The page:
Google Search Results–What’s The Trick To Getting In?
I recently got a letter from a reader, saying in part:
…..it seems that I must not have set my site up quite correctly, as my post is still not coming up in any Google search results. I’ve tried everything I can think of (alt text for pics, keywords in the edit snippet bit). It says ‘SEO – good’ in the Yoast plugin) and I have the green bullets! I’m lost.
Anyway before I lose the will to live – is there any chance you can give me some advice on what I may have done wrong?
Ok, here’s a little secret.
If you have a question for me about tech, life, living in Bali (I’ve been in Bali for about 12 years, that’s true), or almost any other damn thing, if you’ll simply imply that your will to live is contingent on me getting you a good answer, you’ve probably found a way to compel me to answer.
So now you know. I’m putty in your hands. Up to a point anyway. I have my pride, or some that remains.
So here was my answer, outlining a powerhouse three-pronged approach, and I can only hope she gets into the search engine results pages (the “SERPs”) as fast as possible. And you do too, for that matter.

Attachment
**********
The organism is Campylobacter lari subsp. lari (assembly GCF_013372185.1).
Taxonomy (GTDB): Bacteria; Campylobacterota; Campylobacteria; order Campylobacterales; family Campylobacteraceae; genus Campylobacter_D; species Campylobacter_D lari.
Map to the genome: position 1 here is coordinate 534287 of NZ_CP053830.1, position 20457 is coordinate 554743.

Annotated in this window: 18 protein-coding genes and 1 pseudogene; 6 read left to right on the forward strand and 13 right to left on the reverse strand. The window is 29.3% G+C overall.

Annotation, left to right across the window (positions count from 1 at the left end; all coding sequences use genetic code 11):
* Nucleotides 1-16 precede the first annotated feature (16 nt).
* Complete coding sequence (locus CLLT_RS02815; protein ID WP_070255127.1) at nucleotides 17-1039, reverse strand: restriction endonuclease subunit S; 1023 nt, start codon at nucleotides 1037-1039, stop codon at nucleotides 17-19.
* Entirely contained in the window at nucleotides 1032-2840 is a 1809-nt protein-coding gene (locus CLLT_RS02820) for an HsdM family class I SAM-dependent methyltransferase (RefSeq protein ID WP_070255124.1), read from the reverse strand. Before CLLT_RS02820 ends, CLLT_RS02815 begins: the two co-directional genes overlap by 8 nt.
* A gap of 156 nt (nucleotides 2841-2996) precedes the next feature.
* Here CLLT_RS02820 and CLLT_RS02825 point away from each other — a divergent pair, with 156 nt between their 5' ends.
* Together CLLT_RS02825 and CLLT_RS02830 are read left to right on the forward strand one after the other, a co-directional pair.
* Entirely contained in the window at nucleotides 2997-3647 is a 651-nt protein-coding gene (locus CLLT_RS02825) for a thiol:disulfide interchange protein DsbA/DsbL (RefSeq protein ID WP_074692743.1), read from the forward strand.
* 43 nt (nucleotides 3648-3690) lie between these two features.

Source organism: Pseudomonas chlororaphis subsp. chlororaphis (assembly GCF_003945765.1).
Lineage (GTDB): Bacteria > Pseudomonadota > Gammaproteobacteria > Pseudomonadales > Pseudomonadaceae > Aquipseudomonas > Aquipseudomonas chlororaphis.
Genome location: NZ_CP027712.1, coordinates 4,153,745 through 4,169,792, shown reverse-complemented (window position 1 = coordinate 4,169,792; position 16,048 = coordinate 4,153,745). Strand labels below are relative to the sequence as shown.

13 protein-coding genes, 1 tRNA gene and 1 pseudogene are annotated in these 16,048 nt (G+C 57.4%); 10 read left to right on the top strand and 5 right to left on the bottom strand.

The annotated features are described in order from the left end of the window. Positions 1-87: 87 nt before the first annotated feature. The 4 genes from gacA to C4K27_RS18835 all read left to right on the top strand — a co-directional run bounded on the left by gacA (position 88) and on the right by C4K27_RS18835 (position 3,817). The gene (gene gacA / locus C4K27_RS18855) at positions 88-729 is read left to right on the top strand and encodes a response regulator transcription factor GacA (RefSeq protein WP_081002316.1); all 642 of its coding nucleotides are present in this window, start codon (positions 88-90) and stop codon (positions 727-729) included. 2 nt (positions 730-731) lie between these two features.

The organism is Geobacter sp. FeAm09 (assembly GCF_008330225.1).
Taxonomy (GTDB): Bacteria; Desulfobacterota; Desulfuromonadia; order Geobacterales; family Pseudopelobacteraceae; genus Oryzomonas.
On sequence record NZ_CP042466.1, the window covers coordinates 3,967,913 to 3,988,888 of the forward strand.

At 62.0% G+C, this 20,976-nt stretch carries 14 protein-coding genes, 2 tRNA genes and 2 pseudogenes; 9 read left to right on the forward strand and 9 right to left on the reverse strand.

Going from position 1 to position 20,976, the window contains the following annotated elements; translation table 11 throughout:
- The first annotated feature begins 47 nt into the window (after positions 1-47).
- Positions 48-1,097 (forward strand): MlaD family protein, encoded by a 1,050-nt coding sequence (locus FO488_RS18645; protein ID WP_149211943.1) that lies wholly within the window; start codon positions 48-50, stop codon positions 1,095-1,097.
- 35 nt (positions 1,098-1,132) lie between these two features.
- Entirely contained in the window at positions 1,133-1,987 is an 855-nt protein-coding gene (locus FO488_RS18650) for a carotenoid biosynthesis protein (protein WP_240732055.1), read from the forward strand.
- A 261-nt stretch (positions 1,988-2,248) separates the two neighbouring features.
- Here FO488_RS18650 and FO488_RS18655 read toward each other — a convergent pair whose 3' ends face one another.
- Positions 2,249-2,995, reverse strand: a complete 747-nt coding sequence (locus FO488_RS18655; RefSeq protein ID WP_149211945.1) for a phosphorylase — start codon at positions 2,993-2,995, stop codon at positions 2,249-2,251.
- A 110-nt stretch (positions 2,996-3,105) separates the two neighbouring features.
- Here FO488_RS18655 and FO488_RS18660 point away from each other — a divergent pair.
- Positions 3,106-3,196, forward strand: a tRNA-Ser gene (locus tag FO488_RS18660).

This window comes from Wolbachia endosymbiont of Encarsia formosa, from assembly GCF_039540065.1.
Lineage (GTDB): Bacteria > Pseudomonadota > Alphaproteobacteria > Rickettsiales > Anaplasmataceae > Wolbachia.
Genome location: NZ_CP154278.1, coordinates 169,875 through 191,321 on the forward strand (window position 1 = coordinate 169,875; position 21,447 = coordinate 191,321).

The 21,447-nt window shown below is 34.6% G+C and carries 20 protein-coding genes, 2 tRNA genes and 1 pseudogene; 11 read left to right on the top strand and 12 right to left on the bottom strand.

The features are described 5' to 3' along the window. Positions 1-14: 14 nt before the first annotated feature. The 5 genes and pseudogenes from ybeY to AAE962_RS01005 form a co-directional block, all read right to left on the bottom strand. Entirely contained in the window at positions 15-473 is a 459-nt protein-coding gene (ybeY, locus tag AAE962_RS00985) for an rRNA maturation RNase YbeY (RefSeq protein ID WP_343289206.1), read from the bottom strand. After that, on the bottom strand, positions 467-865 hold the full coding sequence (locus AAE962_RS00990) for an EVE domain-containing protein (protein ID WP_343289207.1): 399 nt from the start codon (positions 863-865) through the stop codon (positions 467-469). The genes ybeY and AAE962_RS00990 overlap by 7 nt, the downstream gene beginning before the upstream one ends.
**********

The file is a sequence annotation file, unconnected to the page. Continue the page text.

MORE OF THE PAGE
Are You In The SERPs Already? Do This
First, enter the URL of your site into the search field at Google.com, e.g. www.digitalmediaminute.com.
You should see your site, most likely as the first result. If it isn’t there then the site isn’t in the Google search results at all, i.e. Google’s index.
There are several things we can do to get a site into the index, or as we say, get the site “indexed”.
Here’s the first thing to check. You just want to make sure the noindex meta tag doesn’t exist in the homepage’s HTML code.
Sound complicated? In WordPress it’s dead simple.
(If you’re using a different Content Management System/CMS like Joomla, Dupal etc. there’s probably a way to in your dashboard.)
Look in Settings>Reading in your WordPress dashboard. The ‘Search Engine Visibility’ box as shown in the image below should be unchecked: